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Founded in 1872 by ten officers from "A" Division (Whitehall), the Minstrels consisted of police officers who could sing or play a musical instrument. They performed at police stations to entertain the officers, and also gave public concerts in aid of police charities. The Minstrels wore evening dress and blackface makeup, in the manner of the typical minstrel shows of the period, and sang negro spirituals and popular ballads and songs, as well as playing instrumentals. They also performed comedy sketches, originally written for them by the popular music hall artiste and pantomime dame Clarkson Rose. The Minstrels were very popular - in the 1928/29 season alone, they gave about 140 performances.
Seats for the public concerts were sold door-to-door by uniformed Sergeants. Commissioners Sir William Horwood and Lord Byng both objected to this, as did the Police Federation, claiming that people may feel intimidated into buying tickets and that it detracted from the dignity of the rank. The Minstrels survived by pointing to the amounts of money they raised for charity. However, Lord Trenchard discovered that ticket sales were entirely dependent on this method of selling and felt that this was a form of blackmail. In 1932, he ordered that the door-to-door selling should cease. The Minstrels attempted to continue by selling tickets from theatre box offices and police stations, but were disbanded the following year.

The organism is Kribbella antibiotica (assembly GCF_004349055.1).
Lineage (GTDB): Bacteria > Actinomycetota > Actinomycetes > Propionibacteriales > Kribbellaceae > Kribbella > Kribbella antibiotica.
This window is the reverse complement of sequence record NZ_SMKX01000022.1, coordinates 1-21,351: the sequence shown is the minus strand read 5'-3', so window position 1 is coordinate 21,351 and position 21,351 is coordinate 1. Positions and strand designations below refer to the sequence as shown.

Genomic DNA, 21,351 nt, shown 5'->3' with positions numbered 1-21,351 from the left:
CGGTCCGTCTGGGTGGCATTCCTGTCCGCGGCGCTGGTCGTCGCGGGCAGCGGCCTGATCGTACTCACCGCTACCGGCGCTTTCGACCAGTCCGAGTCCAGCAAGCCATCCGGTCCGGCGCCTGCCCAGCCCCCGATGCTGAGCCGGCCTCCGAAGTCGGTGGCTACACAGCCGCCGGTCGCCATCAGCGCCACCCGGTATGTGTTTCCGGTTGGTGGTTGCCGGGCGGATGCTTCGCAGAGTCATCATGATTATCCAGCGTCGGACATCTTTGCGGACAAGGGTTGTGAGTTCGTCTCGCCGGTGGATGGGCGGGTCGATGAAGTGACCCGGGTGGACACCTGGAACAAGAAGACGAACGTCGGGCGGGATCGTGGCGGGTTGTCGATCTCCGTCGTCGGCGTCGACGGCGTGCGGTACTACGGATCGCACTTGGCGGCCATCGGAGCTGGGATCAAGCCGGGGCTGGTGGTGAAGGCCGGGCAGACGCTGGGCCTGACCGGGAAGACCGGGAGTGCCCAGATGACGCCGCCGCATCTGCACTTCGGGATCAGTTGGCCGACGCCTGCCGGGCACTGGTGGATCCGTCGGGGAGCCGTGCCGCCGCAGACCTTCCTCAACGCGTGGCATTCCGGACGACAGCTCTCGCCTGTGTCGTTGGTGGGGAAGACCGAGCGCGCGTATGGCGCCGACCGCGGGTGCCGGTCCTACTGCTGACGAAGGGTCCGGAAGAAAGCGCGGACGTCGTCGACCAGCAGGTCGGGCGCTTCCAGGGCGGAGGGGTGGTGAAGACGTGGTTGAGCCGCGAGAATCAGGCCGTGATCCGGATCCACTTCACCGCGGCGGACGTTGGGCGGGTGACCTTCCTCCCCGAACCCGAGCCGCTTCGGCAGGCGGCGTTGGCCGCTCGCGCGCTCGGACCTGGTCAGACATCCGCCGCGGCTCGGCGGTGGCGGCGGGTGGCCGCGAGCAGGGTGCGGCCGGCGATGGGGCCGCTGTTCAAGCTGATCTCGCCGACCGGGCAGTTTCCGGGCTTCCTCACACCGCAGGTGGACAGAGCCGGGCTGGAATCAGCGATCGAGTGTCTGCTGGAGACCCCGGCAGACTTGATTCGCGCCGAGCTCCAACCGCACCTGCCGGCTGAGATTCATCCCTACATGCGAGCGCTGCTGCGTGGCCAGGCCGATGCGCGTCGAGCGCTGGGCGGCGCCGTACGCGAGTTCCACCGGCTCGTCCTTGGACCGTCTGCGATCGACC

The Minstrels raised a total of £250,000 for the Metropolitan and City Police Orphanage, the Metropolitan and City Police Convalescent Home, and the Widows' and Relief Funds. Trenchard set up the Commissioner's Fund to replace this vital source of income for these police charities.
- The Times Digital Archive
- Martin Fido & Keith Skinner, The Official Encyclopedia of Scotland Yard (Virgin Books, London:1999)